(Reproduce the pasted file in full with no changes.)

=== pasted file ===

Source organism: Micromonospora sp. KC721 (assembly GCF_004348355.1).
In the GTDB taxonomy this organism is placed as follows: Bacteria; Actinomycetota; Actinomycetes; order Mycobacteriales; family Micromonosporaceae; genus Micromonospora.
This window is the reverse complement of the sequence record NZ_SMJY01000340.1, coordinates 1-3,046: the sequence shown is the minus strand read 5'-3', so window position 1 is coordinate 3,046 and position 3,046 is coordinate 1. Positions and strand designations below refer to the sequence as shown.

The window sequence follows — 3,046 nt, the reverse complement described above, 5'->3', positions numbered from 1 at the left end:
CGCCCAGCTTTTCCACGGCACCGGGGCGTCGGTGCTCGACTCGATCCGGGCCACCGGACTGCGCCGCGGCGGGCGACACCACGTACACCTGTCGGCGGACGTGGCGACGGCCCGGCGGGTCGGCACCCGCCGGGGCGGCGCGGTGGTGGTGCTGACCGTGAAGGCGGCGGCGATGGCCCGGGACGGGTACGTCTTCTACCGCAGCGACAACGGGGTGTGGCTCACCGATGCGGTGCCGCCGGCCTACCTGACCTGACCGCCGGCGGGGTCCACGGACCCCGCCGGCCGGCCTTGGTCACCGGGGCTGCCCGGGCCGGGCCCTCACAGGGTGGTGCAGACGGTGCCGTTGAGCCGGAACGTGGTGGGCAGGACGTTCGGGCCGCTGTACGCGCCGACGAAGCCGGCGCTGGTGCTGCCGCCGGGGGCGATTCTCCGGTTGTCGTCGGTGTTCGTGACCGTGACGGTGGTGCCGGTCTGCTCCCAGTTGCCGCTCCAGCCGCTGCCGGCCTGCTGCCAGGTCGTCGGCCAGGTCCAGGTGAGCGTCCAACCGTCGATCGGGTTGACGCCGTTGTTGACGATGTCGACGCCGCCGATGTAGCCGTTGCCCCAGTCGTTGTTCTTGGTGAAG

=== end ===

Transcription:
Source organism: Micromonospora sp. KC721 (assembly GCF_004348355.1).
In the GTDB taxonomy this organism is placed as follows: Bacteria; Actinomycetota; Actinomycetes; order Mycobacteriales; family Micromonosporaceae; genus Micromonospora.
This window is the reverse complement of the sequence record NZ_SMJY01000340.1, coordinates 1-3,046: the sequence shown is the minus strand read 5'-3', so window position 1 is coordinate 3,046 and position 3,046 is coordinate 1. Positions and strand designations below refer to the sequence as shown.

The window sequence follows — 3,046 nt, the reverse complement described above, 5'->3', positions numbered from 1 at the left end:
CGCCCAGCTTTTCCACGGCACCGGGGCGTCGGTGCTCGACTCGATCCGGGCCACCGGACTGCGCCGCGGCGGGCGACACCACGTACACCTGTCGGCGGACGTGGCGACGGCCCGGCGGGTCGGCACCCGCCGGGGCGGCGCGGTGGTGGTGCTGACCGTGAAGGCGGCGGCGATGGCCCGGGACGGGTACGTCTTCTACCGCAGCGACAACGGGGTGTGGCTCACCGATGCGGTGCCGCCGGCCTACCTGACCTGACCGCCGGCGGGGTCCACGGACCCCGCCGGCCGGCCTTGGTCACCGGGGCTGCCCGGGCCGGGCCCTCACAGGGTGGTGCAGACGGTGCCGTTGAGCCGGAACGTGGTGGGCAGGACGTTCGGGCCGCTGTACGCGCCGACGAAGCCGGCGCTGGTGCTGCCGCCGGGGGCGATTCTCCGGTTGTCGTCGGTGTTCGTGACCGTGACGGTGGTGCCGGTCTGCTCCCAGTTGCCGCTCCAGCCGCTGCCGGCCTGCTGCCAGGTCGTCGGCCAGGTCCAGGTGAGCGTCCAACCGTCGATCGGGTTGACGCCGTTGTTGACGATGTCGACGCCGCCGATGTAGCCGTTGCCCCAGTCGTTGTTCTTGGTGAAG